Replacing the Data Layer

For the first time in my professional career, I’ve made the exercise of changing the data backing store of an application. In this case, I’ve changed from a document database to a relational database. The goal was simple… Change the data layer of the application without changing anything else. The application followed a typical onion design of presentation, domain and data layers. This last one by the form of the very well known Repository pattern.

public interface IBookRepository
    Guid GetById(Guid bookId);
    IEnumerable<Book> GetAll(string name);
    void Save(Book book);
    void Delete(Book book);

There is not much to be told about the Repository itself. Is as plain as it can be. A method to get an item, a method to search items, a save and another to delete items. The important bits to hold are the interface objects for input and output of the interface, those are domain objects. Remember the onion design I said before?

Ok, enough talk, on to the action. I got to say, the big part of the things went smoothly. Simple domain objects were mapped from one repository implementation to the new one without hassle. The real problem rose with more complex domain objects. For example, a Book has a list of Authors. Since we were using a document database, that was really a no brainer. The authors list was denormalized and stored along side the book data. Every update on the authors was simply persisted by saving the entire document on an atomic operation.

But now on the relational database, each Author has its own row on a dedicated table. The million dollar question, how do we know which authors were changed? From the DDD purity, the Domain objects should not have persistence details, so long for tracking changes. This means we need a way to keep sync between what we have on database and our domain object that was passed.

One solution is to eagerly load the inner authors list from our database entity and enumerate each domain author from input to check if already exists on the database, if no then add it. Then we need to enumerate the list from our database and check if all of them are still present on the domain list, if no, then remove it. And don’t forget to update the ones in the middle if needed.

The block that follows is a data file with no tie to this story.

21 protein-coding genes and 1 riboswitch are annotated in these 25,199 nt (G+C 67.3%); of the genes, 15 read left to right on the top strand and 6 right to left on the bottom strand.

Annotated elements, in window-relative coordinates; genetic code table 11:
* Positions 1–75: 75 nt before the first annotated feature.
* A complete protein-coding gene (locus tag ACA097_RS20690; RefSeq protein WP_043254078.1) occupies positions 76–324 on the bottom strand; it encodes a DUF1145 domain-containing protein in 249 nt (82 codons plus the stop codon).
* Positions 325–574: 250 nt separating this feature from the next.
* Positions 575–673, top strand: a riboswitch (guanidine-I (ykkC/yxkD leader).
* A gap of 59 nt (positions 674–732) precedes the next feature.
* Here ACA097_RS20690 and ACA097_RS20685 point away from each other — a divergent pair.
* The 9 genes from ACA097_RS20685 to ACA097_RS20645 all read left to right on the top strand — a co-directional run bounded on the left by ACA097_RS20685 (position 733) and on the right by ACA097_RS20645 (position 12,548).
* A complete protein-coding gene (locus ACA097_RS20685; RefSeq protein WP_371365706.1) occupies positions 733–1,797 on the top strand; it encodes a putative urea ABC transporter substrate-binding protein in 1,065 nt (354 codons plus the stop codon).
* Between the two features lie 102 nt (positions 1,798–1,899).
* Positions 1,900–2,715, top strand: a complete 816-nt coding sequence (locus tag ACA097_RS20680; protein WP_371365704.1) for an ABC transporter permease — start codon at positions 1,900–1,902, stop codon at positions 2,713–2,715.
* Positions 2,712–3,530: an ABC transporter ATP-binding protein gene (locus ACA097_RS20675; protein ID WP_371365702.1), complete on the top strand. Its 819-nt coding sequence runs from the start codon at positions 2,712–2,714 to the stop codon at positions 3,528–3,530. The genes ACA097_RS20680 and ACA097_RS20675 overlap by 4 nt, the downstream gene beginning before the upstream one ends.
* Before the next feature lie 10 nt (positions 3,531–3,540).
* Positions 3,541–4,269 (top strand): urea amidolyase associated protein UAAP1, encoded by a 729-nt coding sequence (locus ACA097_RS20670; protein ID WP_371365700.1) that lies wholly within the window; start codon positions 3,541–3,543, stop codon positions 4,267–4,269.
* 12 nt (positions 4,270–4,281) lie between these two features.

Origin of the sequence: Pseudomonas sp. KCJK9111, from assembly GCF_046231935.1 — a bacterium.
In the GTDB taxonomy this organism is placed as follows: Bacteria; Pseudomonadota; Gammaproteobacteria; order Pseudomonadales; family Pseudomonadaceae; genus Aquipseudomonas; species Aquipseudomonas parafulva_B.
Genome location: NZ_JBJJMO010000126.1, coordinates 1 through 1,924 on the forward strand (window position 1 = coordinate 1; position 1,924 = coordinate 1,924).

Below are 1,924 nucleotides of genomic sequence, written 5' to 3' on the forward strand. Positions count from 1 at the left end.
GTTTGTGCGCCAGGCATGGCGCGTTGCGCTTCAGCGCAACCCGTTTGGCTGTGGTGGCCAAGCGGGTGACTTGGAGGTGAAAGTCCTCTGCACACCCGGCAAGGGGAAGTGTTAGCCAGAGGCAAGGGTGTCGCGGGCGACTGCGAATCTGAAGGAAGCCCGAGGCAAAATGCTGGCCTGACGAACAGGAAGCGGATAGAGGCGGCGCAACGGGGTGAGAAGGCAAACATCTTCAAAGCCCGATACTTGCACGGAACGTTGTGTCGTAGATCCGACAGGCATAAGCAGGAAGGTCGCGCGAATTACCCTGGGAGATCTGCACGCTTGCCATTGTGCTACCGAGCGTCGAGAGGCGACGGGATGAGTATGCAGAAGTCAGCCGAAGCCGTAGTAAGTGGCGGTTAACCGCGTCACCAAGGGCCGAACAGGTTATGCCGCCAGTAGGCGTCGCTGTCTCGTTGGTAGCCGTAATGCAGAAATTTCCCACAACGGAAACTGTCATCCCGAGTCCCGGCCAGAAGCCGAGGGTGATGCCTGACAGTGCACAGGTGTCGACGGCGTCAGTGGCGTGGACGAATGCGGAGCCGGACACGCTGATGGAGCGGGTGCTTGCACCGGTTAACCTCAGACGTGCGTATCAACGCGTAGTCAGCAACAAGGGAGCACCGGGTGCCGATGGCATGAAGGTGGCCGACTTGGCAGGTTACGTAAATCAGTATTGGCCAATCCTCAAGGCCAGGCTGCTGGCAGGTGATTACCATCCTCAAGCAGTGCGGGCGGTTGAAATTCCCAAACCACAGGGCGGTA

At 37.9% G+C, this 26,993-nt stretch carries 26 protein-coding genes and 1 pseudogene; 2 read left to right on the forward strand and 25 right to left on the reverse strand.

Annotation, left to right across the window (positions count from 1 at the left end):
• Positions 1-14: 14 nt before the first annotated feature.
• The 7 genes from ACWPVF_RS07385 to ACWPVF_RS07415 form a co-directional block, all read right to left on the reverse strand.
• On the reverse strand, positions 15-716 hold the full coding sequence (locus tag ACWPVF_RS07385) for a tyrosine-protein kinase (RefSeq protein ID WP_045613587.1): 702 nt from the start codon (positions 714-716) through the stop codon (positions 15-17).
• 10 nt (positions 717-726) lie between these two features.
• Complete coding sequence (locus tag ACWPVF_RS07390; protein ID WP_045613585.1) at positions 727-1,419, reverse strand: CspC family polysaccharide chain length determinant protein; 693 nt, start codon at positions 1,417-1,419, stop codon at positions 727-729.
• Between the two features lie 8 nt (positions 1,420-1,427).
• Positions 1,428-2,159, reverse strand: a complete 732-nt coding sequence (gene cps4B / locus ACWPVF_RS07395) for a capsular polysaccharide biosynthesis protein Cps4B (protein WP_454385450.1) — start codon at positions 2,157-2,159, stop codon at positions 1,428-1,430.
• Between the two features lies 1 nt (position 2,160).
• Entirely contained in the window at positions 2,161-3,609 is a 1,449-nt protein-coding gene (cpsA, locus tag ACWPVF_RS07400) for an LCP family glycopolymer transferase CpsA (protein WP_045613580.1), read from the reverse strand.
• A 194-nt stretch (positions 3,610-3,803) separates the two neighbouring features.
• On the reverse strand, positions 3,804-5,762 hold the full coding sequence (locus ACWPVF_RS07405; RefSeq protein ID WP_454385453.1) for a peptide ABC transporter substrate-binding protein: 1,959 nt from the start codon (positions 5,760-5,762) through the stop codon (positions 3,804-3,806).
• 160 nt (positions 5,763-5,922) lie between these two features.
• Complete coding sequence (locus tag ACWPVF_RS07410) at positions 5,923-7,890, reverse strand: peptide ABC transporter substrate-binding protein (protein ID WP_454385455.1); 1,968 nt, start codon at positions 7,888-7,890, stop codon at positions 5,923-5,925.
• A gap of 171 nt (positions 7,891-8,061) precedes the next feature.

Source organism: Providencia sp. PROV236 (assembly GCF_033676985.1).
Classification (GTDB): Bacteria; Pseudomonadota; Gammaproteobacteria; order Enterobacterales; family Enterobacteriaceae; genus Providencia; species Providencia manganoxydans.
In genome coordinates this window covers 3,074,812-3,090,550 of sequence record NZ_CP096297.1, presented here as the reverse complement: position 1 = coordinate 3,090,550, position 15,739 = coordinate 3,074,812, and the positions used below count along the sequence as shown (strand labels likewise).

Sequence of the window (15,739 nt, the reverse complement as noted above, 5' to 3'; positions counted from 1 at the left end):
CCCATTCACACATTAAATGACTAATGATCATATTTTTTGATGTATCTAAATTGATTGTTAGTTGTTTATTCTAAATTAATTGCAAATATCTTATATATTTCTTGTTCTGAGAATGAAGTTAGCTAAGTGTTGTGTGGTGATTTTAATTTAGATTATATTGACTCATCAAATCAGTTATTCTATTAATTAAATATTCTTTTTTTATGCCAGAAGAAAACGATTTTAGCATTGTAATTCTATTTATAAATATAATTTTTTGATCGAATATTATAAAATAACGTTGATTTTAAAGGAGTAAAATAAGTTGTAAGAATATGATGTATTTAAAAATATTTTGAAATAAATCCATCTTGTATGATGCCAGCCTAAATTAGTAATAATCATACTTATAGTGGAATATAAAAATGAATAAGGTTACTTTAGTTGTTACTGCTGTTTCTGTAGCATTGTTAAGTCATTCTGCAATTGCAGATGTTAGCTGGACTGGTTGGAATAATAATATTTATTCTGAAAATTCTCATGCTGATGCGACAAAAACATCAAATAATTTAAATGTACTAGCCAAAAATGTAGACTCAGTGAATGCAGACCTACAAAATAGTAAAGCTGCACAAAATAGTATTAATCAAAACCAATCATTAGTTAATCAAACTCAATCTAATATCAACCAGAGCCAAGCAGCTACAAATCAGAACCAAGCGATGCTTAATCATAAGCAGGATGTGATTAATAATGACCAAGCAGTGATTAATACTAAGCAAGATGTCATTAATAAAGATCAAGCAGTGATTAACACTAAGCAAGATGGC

public void Save(Book entity)
    //get the existing Book from the Database, eagerly loading the Authors 
    var book = await dbContext.Books
        .Include(x => x.Authors)
        .FirstOrDefaultAsync(x => x.Id == entity.Id);

    if (book == null)
        book = new Model.Book
            Id = entity.Id,


    //Update the entity Properties
    book.Name = entity.Name;

    //check for Authors added
    foreach (var domainAuthor in entity.Authors)
        var author = book.Authors
            .FirstOrDefault(x => x.Id == domainAuthor.Id);

        if (author == null)
            //load the existing Author entity from Database
            author = dbContext.Authors.FirstOrDefault(x => x.Id == domainAuthor.Id);

    //check for authors removed
    var existingAuthors = book.Authors.ToList(); //create a copy list in order to allow us to remove items while enumerating
    foreach (var existingAuthor in existingAuthors)
        var author = entity.Authors.FirstOrDefault(x => x.Id == existingAuthor.Id);
        if (author == null)

    await dbContext.SaveChanges();

In this case we are using EF inside the repositories, but the same would apply using another ORM or even micro-ORM as there are no changes tracking.

Would this happen if the application was built using a relational database in the first place? I seriously doubt it. Chances are that either specific methods were created on the repository to add those entries on the inner list, or that the domain object would be replaced by the entity object itself. I think it’s safe to say, that no matter what, our choice of the backing store still affects the way we design an application, from top to bottom. Of course we do our best to create that layer of abstraction, but we’re only humans. We can only predict based on what we know.

If it was my design, I’m pretty positive that no repositories would be seen anywhere. I wouldn’t use the Onion Layers design. I would create vertical slices on the domain and mapping directly the data objects on the application. I wouldn’t care for database layer abstraction because I really want to use what each database features serve me best. Would this exercise be as “easy” as it was using that model? No, I guess not. But again, in more than 15 years, this is the first time I actually did it, and as of now, it is more academic than professional.

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